Five steps to planning a successful rush job

Posted by on Aug 8, 2012 in Design Resources, Featured Projects
Five steps to planning a successful rush job

Every once and a while—no matter how much I try to avoid it—a client needs a rush design and printing job, like this package put together in record time for the Syracuse University Institute for Veterans and Military Families’ spring board meeting.

A little bit of planning and lots of clear communication took this project from “You want it when?” to “Let’s do this!”

“Given our organization’s fast-paced environment, it is important for me to work with a designer who is not only skilled at graphic identity and brand management, but one who also possess the wonderful ability to handle projects that sometimes come at us ‘on the fly,’” says Jaime Winne Alvarez, director of media relations and communications for Syracuse University’s Institute for Veterans and Military Families. “This was certainly one of those times, and lucky for us, Joanna was up to the challenge!”

“Our open communication about the design and scope of the package that we needed to create for our stakeholders was essential in making this work, nailing down the drop-dead deadlines and looping in the print vendor to ensure that they could meet our request,” adds Alvarez. “I’ve been working with Joanna for a little over a year now…while the client-designer process that we have developed together was essentially quite seamless to begin with, I cannot praise her enough for the fantastic job she did with what could have been a very stressful project. Instead, working together, we made it work and met our deadline, with the end result being a set of outstanding printed collateral that continues to earn us the highest compliments from our constituents and collaborators alike.”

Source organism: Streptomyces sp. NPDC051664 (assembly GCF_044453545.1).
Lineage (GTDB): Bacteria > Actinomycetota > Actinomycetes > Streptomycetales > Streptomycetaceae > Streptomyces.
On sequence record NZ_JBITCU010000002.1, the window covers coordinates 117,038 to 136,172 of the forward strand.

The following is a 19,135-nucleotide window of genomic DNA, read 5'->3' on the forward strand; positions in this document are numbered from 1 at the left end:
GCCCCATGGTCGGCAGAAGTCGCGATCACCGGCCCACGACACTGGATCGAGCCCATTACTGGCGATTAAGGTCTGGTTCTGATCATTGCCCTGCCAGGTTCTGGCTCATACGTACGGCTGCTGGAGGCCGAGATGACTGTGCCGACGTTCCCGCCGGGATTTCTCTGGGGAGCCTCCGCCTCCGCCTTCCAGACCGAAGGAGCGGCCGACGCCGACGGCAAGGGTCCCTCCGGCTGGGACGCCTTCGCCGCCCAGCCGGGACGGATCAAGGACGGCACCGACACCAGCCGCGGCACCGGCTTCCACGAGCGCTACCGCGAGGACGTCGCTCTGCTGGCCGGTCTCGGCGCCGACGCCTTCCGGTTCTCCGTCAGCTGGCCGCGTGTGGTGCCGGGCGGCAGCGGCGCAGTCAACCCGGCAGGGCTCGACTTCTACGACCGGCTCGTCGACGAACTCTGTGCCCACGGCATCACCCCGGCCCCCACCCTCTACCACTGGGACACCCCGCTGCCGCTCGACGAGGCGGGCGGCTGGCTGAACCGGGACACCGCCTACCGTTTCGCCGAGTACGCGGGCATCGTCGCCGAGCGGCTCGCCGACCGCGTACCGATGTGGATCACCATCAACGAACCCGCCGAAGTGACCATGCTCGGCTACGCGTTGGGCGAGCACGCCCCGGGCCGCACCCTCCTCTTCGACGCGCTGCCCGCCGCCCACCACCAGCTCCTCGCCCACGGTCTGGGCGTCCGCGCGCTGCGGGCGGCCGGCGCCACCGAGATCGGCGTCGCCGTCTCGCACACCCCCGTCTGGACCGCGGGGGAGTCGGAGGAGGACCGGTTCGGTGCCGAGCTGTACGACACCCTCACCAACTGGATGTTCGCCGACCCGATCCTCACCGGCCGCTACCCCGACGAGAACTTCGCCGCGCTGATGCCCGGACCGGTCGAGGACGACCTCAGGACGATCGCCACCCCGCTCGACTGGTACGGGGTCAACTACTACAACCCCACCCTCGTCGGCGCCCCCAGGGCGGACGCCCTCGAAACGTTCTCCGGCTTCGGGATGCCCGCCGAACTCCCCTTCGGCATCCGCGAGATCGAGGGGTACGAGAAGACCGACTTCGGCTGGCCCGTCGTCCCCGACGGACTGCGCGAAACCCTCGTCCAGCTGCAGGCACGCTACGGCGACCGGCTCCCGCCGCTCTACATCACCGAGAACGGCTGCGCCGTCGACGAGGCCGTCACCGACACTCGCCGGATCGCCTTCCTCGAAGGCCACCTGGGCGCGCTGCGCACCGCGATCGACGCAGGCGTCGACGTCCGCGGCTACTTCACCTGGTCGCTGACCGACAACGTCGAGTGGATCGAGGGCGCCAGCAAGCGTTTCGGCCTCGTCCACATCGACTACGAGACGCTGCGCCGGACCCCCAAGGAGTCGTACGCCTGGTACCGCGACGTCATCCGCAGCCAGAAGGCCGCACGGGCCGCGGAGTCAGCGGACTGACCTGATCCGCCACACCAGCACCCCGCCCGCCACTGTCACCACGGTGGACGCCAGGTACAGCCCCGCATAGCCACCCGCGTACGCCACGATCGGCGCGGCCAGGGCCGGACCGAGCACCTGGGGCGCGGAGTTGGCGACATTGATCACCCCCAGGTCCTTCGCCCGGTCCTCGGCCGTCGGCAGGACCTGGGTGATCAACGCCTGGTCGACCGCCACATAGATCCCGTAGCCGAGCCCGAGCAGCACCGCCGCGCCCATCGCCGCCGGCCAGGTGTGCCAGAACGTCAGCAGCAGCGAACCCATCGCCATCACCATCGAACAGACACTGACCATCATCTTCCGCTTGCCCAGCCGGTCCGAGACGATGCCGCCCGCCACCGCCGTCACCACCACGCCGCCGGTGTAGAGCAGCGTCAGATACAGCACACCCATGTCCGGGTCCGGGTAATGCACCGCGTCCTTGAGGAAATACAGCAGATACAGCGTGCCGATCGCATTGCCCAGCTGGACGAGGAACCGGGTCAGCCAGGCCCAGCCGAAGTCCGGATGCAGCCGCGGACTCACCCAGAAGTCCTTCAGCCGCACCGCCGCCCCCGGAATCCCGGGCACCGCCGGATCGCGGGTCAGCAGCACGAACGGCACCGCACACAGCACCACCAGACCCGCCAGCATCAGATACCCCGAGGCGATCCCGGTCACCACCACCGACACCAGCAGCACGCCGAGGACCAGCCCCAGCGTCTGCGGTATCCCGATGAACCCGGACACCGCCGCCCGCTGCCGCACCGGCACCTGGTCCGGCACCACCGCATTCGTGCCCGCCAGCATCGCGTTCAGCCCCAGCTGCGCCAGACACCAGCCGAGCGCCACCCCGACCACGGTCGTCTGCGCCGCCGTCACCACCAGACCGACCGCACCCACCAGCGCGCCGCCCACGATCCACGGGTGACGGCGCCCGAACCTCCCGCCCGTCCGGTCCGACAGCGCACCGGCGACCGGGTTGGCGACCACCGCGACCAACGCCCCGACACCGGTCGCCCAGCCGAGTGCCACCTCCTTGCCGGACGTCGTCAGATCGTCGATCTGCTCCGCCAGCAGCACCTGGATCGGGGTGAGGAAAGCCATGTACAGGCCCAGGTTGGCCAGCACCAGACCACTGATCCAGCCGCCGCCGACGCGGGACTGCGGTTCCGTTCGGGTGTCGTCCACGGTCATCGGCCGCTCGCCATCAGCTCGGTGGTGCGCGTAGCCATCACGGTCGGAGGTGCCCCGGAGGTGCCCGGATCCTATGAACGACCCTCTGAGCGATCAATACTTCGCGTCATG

Whether you’re a client or designer,  following these five simple steps will reduce the drama level of your next rush job:

IVMF board meeting package

The board meeting package included a four-color pocket folder, gatefold development brochure, and 24-page prospectus booklet.

1. What’s the drop-dead deadline?

Determine the absolute latest deadline by which the pieces must be delivered. Figure on the day before this as your delivery date—Murphy’s Law and all. Key questions to factor in: Will the pieces need to be shipped to another location? Will the client or the printer be stuffing pocket folders or folding letters?

2. Be realistic about how many copies you need.

If you’re printing 100 copies but you really only need 25 by the deadline, let your printer know that you’re open to a partial delivery, with 25 copies delivered on your deadline and the balance at a later date. If there’s any hand assembly or bindery required (such as gluing pocket folders), this may buy you some time.

3. Size does matter.

Before starting the design, contact your printer to find out if the planned pieces are within their capabilities. In this case, short print runs necessitated digital printing and required that the brochure be a quarter inch narrower than planned to fit on a standard digital press.

4. Make the printer your partner.

Let them in on the deadline and ask when is the latest that you can deliver the files to them in order to meet it. If you need more time, ask if you can pay a rush fee. Most are really great at turning jobs around quickly, but I’ve never met a printer who is a mind reader!

5. Divide and conquer, locally.

Don’t be afraid to use more than one print vendor. Some may be set up to handle letter-size jobs efficiently, while others may specialize in folders and business cards. If you’re asking for a lot in a really short period of time, consider spreading the wealth around town. The prices and promises of online printers are tempting, but in a case like this, chances are a local shop is going to go the extra mile for you—plus there are no rush delivery charges.

What are your favorite tips for meeting red-hot deadlines? Let me know in the comments!